Biden delivers speech at Carlsbad’s Viasat, points to CHIPS law

President Joe Biden wrapped up a campaign trail in San Diego County on Friday at satellite internet provider Viasat – touting his administration’s work to further boost U.S. semiconductor manufacturing

In a low-key and mostly nonpartisan speech to Viasat employees and local Democratic lawmakers, Biden focused on his administration’s economic achievements, particularly the $52 billion CHIPS and Science Act that garnered bipartisan support for the Congress.

Biden spent Thursday and Friday in California campaigning for U.S. Representative Mike Levin, who is locked in an increasingly tight race with Republican Brian Maryott for California’s 49.e District headquarters as voters worry about inflation and the direction of the economy.

The president told Viasat of Carlsbad because about 10% of the company’s 7,000 employees are veterans. Viasat is also headquartered in the 49th arrondissement and provides in-flight satellite Internet access to Air Force One and other government VIP aircraft.

The CHIPS and Science Act channels $39 billion in subsidies to semiconductor manufacturing in the United States, as well as a 25% investment tax credit on capital expenditures.

The legislation also earmarks $13.2 billion for technology research and workforce development.

Biden said the legislation “will energize our efforts to manufacture semiconductors here in America. It has spurred a huge response in private sector investment across the country – more than ever before in such a short time. Hundreds of billions of dollars.

Micron, a memory chip maker, announced plans to invest $100 billion in new manufacturing capacity in upstate New York. Intel has opened a $20 billion chip factory near Columbus, Ohio. IBM announced a $20 billion investment in the development of artificial intelligence and quantum computing technology in New York’s Hudson River Valley. Global Foundries is also targeting more than $4 billion under the CHIPS Act to expand production, also at a New York plant.

American companies remain leaders in the design of complex semiconductors. Qualcomm of San Diego is the leading developer of mobile chips for smartphones. Nvidia develops high-speed graphics processors for video games. Apple has made inroads with high-performance central processors for computers and phones.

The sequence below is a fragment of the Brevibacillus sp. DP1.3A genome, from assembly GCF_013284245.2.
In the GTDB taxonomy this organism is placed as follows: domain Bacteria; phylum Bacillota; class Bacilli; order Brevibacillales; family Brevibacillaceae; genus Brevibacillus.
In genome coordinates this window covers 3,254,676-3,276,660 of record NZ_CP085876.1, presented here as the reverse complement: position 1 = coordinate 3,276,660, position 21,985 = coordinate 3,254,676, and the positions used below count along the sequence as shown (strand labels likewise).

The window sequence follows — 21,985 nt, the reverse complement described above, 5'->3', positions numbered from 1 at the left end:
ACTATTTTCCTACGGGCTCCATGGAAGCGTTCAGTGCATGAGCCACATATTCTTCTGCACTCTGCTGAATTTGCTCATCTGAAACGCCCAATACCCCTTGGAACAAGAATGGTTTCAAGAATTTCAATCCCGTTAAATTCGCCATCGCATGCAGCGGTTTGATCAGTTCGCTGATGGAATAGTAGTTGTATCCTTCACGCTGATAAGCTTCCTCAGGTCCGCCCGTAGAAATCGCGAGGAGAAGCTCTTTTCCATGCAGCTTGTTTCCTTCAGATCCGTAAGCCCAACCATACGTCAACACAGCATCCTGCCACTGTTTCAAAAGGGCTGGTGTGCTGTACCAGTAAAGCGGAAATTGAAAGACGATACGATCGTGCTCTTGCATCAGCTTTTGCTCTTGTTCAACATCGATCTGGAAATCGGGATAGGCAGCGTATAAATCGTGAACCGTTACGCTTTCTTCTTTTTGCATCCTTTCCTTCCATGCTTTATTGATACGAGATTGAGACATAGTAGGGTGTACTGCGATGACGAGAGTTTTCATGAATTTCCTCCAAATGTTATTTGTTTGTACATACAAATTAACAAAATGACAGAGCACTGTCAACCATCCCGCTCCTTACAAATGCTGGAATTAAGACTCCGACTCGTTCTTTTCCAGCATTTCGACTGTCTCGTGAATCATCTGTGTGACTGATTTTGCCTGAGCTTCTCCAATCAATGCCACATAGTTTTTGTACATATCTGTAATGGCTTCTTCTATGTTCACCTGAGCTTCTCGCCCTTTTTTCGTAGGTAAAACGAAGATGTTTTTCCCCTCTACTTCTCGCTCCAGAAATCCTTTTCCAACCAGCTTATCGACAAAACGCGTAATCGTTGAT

But these chip designers don’t manufacture, in part because building complex semiconductor fabs costs billions for the complex lithography and other equipment needed to deliver the most advanced chips.

Instead, chip designers outsource manufacturing to companies that specialize in making advanced processors, such as Taiwan Semiconductor Manufacturing Corp. (TSMC) and Samsung.

Today, the United States produces about 10% of the world’s semiconductor supply, up from 30% in the 1990s. Asian manufacturers now produce about 75%.

“It’s also a matter of national security,” Biden said. “Earlier this year I went to a Lockheed factory in Alabama where they make Javelin missiles. Guess what? They were having trouble getting the Javelin missiles to Ukraine because they didn’t have the chips. We we need semiconductors not only for these Javelins but also for other weapon systems that exist today and in the future.

Viasat designs semiconductors for several products, ranging from satellite internet equipment to National Security Agency-certified encryption devices for the U.S. government, said Craig Miller, head of the $1.1 billion government services arm. from Viasat.

It also outsources manufacturing. The expansion of the production supply chain in the United States provides the company with security and predictability, he said.

“Additionally, having a national capability allows us to work on special projects or classified programs that require a very secure semiconductor,” Miller said. “Not having to relocate it and have it made in America is really good for us and really good for the country.”

Semiconductor makers worldwide are expected to invest $150 billion in capital expenditure this year, said industry expert Handel Jones, founder and chief executive of International Business Strategies. So $39 billion over a few years in the CHIPS Act is a relatively small amount.

“But I think it’s a good start,” said Jones, who also praised the research money. “The negative that we also see is the significant political issues involved. California senators don’t seem engaged. Schumer is very active, so he makes quite a bit of money for New York.

Handel was referring to Senate Majority Leader Chuck Schumer, D-New York.

Handel added that Qualcomm of San Diego may be seeking research funding under the CHIPS Act for its work on 6G wireless communications, automotive artificial intelligence and image processing, among others.

“They’re doing some really innovative things right now in terms of new generations of technology,” he said.

A Qualcomm spokesperson said the company “applauds the cooperation and persistence in this legislation, which will help strengthen America’s supply chains and maintain its leadership in research and development – at the heart of growth, our country’s competitiveness and security”.

Biden said the CHIPS Act aims to address the research funding gap in the United States in recent years.

“Decades ago in the United States of America we used to invest in ourselves,” he said. “America has invested 2% of its gross domestic product in pure research and science. Over the years we have moved away from that. We invest 0.7% of our GDP in science and research.

“Does anyone here think the future doesn’t lie in major breakthroughs in technology and science?” He asked. “Other countries are quickly approaching. The CHIPS and Science Act puts us on the path to further progress.

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